JFCN Provides Succour For Less Privileged
In Abuja, various clubs, associations and nongovernmental organisations have taken up the challenge of putting smiles on the faces of the less privileged members of the society.
These gatherings of like minds are evolving as the surest platforms for addressing basic social challenges facing the less privileged members in the society.
Inside Abuja witnessed a recent outing by the ‘Just Friends Club of Nigeria’, a social club of friends of like minds whose core area of intervention includes reaching out to the traumatised members of the society through the undertaking of philanthropic activities.
As part of its philanthropic activities, the club has visited the Children’s Home, Karu, Abuja where it made donations of various items to the orphanage during the last festive period.
The same gesture was undertaken in December 2015 when JFCN visited the Mother Teresa Children’s Home, Gwarinpa, Abuja. In the wake of the insurgency in the North-East which created Internally Displaced Persons (IDPs), Just Friends Club of Nigeria visited the National Emergency Management Agency (NEMA)-organised IDP camp in Area 1, Abuja on March 21, 2015 and presented relief items to them. Vice President of Just Friends Club of Nigeria, Fred Ohwahwa, who spoke to Inside Abuja during their last outing, underscored the basic objectives of the club.
“The objective is simple: To bring people from different backgrounds together in order to add value to the society. We inspire ourselves to look after the interest of the less privileged members of the society, contribute ideas capable of moving society towards a better direction.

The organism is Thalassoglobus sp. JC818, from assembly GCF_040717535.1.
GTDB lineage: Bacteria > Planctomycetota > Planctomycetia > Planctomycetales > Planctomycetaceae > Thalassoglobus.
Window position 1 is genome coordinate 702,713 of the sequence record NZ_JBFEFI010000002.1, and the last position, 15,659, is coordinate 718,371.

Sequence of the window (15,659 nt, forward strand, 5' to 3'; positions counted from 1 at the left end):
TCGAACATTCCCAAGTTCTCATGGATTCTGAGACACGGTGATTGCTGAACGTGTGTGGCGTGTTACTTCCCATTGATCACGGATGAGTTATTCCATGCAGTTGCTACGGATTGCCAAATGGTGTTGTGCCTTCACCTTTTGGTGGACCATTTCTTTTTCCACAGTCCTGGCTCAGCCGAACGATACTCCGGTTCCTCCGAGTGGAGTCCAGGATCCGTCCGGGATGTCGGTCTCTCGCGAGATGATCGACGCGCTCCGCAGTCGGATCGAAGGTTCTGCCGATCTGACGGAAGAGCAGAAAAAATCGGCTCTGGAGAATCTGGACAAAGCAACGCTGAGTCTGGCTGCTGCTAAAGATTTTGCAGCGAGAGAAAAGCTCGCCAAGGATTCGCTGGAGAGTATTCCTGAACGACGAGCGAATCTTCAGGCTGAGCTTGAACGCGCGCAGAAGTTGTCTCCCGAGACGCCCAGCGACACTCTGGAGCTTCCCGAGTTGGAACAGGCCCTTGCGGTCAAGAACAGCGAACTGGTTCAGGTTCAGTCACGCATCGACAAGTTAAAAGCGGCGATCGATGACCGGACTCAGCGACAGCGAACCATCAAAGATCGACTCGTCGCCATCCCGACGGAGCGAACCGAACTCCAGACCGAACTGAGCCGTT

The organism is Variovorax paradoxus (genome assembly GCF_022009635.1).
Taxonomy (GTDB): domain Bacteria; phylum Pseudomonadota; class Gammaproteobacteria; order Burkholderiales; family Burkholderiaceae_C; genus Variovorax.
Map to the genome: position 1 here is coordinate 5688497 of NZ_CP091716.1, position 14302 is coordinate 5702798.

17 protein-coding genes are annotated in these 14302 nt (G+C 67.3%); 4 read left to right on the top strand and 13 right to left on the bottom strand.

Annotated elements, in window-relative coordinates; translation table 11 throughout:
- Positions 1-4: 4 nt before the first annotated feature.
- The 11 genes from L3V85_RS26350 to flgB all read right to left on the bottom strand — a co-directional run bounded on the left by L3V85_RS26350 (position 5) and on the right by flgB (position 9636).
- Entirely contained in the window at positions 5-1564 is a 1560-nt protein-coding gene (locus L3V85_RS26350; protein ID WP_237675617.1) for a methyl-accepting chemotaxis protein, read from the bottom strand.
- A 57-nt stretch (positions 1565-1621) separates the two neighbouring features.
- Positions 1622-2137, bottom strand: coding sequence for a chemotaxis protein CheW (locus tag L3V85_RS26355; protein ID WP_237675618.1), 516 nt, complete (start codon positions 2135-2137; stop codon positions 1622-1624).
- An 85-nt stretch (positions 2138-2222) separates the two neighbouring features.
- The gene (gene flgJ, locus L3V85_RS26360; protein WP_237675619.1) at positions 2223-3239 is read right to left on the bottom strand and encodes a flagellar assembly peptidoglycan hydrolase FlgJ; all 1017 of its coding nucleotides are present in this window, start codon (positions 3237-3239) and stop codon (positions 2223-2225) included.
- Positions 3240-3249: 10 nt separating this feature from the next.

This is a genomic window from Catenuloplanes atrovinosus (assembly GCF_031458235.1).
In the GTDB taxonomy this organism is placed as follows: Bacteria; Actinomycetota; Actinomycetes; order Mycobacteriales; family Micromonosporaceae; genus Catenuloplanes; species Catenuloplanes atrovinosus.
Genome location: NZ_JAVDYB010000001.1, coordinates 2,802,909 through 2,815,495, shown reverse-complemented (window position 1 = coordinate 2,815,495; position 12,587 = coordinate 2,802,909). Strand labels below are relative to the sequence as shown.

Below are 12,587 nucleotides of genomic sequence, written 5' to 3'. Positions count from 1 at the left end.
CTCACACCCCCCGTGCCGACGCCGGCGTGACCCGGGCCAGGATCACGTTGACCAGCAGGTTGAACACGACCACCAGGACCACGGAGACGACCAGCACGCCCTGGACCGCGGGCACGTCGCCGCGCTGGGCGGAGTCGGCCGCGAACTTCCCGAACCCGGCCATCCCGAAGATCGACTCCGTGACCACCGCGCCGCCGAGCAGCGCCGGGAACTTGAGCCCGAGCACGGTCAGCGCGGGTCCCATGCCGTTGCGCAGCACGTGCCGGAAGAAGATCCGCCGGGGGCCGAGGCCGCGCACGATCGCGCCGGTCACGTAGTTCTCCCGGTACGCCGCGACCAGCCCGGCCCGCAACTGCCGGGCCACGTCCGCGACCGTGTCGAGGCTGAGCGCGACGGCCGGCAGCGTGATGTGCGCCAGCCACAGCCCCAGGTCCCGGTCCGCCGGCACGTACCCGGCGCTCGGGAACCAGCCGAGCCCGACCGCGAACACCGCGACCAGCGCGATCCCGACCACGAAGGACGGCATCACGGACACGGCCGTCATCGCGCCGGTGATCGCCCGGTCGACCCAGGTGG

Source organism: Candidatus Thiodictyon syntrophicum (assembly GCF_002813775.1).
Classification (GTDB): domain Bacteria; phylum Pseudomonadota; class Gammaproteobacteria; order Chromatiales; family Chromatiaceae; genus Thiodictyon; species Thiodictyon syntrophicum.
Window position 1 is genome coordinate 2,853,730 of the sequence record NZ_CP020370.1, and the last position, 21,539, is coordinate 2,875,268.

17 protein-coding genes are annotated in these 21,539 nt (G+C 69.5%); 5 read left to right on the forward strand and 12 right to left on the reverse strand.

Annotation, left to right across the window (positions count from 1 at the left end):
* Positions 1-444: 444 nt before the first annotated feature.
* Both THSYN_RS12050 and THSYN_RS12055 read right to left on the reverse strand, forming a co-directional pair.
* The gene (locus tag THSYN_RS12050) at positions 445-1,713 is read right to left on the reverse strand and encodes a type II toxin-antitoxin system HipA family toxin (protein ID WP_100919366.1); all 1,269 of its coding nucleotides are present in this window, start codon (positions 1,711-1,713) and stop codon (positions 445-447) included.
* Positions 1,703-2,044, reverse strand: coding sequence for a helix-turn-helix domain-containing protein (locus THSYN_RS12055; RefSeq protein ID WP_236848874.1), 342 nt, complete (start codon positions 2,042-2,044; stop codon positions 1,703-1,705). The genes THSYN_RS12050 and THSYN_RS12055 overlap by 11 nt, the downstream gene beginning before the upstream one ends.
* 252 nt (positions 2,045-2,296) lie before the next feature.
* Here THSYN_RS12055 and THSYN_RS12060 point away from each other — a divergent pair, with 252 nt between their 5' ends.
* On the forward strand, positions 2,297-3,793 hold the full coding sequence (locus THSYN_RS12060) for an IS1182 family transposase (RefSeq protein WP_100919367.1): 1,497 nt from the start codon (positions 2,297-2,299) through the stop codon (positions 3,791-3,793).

“In this direction, the club organised lecture series in the past that focused on critical sector of the economy like privatisation. Last year, the former Director-General of Bureau of Public Enterprises (BPE), Mr Benjamin Dikki, delivered a lecture on” the Federal Government’s Privatisation and Economic Reform Programme,” Vice president of JFCN said. Ohwahwa disclosed that beginning from this year, the club’s scholarship programme for the brightest but less privileged students will commence as a way of adding value to the society.
“The needs of an average human being are not much, but greed is always the problem of our society. The government should strengthen the various institutions set up for interventions. Associations, clubs undertaking genuine philanthropic activities should be recognised and encouraged to do more,” he said.